Have you got those “in over your head, too much to do, not enough time to do it, hubby doesn’t help enough summertime blues”?
You’re not alone. By August, it’s prevalent. Most of us are growing tired of the lack of scheduling that summer permits, and ruing the speed with which weekends fly, caught up in weddings, showers, reunions, vacations, festivals, etc.
It’s a difficult time. The press of yard work weighs on everyone. Gardens, lawns. Home repair. When you live in a climate that only allows four to five months of usable outdoor time, that time disappears quickly.
“To Do” lists help, but who wants to spend their short summer days striving to complete a list that no one else gives a fig for, while your children run and play without you?
It’s okay to take some time off. Cut yourself some slack.
All right, I know, you’re glancing up at the byline, wondering who ghost-wrote this for me. Ruthy never allows time off, you’re thinking. She’s an evil taskmaster, a heartless workaholic who never lets us rest, lambasting us with story after story of successful people who nevah, nevah, nevah give up! Let’s get her! Aaaaaaarrrrggghhh!
Guilty, on so many levels, but I’m also a mom. A wife. Sister, friend, daughter-in-law. I used to be a daughter, but losing one’s parents makes you realize that time does run out, eventually. The regrets and wishes that are inherent to loss can offer guilt or maturity. I’m going with the latter.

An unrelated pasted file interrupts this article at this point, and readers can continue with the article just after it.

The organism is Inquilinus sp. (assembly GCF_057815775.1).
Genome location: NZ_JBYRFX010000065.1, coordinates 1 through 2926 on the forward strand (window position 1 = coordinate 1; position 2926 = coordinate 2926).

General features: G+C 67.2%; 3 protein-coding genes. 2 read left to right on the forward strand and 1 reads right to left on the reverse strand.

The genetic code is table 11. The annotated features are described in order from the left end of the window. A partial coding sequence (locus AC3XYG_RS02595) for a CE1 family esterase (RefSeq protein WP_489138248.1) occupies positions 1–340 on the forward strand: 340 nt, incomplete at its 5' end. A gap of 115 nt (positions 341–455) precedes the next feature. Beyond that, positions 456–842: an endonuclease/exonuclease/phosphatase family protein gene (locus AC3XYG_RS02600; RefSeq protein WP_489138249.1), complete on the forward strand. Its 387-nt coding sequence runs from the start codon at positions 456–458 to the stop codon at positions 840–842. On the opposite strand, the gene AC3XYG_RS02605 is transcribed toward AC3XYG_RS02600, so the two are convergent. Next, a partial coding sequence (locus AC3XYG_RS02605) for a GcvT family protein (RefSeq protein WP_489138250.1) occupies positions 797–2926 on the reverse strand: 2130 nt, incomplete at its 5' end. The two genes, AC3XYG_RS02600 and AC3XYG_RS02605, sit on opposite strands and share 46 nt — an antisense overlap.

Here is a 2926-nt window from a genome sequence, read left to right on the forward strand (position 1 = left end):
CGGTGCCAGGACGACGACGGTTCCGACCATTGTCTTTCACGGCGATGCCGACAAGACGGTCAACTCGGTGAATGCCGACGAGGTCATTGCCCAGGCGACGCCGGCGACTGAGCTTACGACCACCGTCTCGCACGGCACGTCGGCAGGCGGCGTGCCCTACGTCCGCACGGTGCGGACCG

September is coming. With it will be the return to scheduling, normal routines, and blocks of time where writing doesn’t have to take second fiddle to everything else you’re expected to do. In studying Bishop T. D. Jakes works, I’ve grown to appreciate the minister’s strong-minded empowerment of women. Sometimes that empowerment means cutting ourselves a little slack. Smelling those roses we’re so fond of.
If summer has gotten away from you, so be it. For September, plan your work then work your plan. Kids are only little once (this includes grandkids) and families need to gather for happy times as well as sad ones. Don’t begrudge yourself that opportunity or feel bad because your writing’s on hold for a bit. The norm always returns, and with it comes a new chance to strut your stuff. Just maybe the time off will re-spur your goals and increase your focus.
I’m Catholic. We’re real good at guilt. Second only to Jews (note my respectful nod to Jewish mothers everywhere) and Italian Catholic mothers. (A category all their own). Guilt can instigate good behavior when used in moderation, or it can create a whole new generation of Oprah guests, willing to spill their guts on national television.
Don’t feel guilty about taking time off to be the woman you were meant to be when summer craziness invades your home. It will all come together again. Flowers will fade, the leaves will turn and you can herald the return to normalcy by getting back to work with a whole new level of industry.
And then it’s Christmas, but that’s another column entirely.
Ruthy (obviously the meds worked wonders today)